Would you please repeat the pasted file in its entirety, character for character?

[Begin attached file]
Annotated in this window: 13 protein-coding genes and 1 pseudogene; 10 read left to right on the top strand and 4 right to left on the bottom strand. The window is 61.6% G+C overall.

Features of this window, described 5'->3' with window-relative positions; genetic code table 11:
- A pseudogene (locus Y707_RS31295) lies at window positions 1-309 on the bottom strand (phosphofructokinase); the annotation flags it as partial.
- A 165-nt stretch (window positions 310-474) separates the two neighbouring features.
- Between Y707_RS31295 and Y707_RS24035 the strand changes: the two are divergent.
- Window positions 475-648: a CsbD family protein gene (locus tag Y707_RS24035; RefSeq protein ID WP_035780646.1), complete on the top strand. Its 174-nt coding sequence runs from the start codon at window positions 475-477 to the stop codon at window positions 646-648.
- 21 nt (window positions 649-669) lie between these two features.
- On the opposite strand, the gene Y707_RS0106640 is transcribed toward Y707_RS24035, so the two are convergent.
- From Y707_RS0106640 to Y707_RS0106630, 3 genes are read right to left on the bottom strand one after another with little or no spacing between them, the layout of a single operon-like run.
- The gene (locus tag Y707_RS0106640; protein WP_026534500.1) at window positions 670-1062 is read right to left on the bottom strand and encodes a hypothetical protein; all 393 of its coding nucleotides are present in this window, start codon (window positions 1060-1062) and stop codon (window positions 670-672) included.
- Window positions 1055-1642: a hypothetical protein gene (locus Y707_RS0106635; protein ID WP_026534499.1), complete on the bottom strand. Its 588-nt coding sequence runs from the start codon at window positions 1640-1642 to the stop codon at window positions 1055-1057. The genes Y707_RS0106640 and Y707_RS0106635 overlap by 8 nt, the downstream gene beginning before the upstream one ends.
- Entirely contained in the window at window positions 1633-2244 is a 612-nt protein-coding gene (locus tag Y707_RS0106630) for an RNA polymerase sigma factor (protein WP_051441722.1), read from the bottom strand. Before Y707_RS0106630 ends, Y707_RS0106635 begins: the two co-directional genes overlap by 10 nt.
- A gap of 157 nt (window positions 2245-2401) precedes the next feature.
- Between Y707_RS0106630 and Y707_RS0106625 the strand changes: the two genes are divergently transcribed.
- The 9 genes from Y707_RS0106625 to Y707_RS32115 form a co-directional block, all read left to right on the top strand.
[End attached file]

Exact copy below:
Annotated in this window: 13 protein-coding genes and 1 pseudogene; 10 read left to right on the top strand and 4 right to left on the bottom strand. The window is 61.6% G+C overall.

Features of this window, described 5'->3' with window-relative positions; genetic code table 11:
- A pseudogene (locus Y707_RS31295) lies at window positions 1-309 on the bottom strand (phosphofructokinase); the annotation flags it as partial.
- A 165-nt stretch (window positions 310-474) separates the two neighbouring features.
- Between Y707_RS31295 and Y707_RS24035 the strand changes: the two are divergent.
- Window positions 475-648: a CsbD family protein gene (locus tag Y707_RS24035; RefSeq protein ID WP_035780646.1), complete on the top strand. Its 174-nt coding sequence runs from the start codon at window positions 475-477 to the stop codon at window positions 646-648.
- 21 nt (window positions 649-669) lie between these two features.
- On the opposite strand, the gene Y707_RS0106640 is transcribed toward Y707_RS24035, so the two are convergent.
- From Y707_RS0106640 to Y707_RS0106630, 3 genes are read right to left on the bottom strand one after another with little or no spacing between them, the layout of a single operon-like run.
- The gene (locus tag Y707_RS0106640; protein WP_026534500.1) at window positions 670-1062 is read right to left on the bottom strand and encodes a hypothetical protein; all 393 of its coding nucleotides are present in this window, start codon (window positions 1060-1062) and stop codon (window positions 670-672) included.
- Window positions 1055-1642: a hypothetical protein gene (locus Y707_RS0106635; protein ID WP_026534499.1), complete on the bottom strand. Its 588-nt coding sequence runs from the start codon at window positions 1640-1642 to the stop codon at window positions 1055-1057. The genes Y707_RS0106640 and Y707_RS0106635 overlap by 8 nt, the downstream gene beginning before the upstream one ends.
- Entirely contained in the window at window positions 1633-2244 is a 612-nt protein-coding gene (locus tag Y707_RS0106630) for an RNA polymerase sigma factor (protein WP_051441722.1), read from the bottom strand. Before Y707_RS0106630 ends, Y707_RS0106635 begins: the two co-directional genes overlap by 10 nt.
- A gap of 157 nt (window positions 2245-2401) precedes the next feature.
- Between Y707_RS0106630 and Y707_RS0106625 the strand changes: the two genes are divergently transcribed.
- The 9 genes from Y707_RS0106625 to Y707_RS32115 form a co-directional block, all read left to right on the top strand.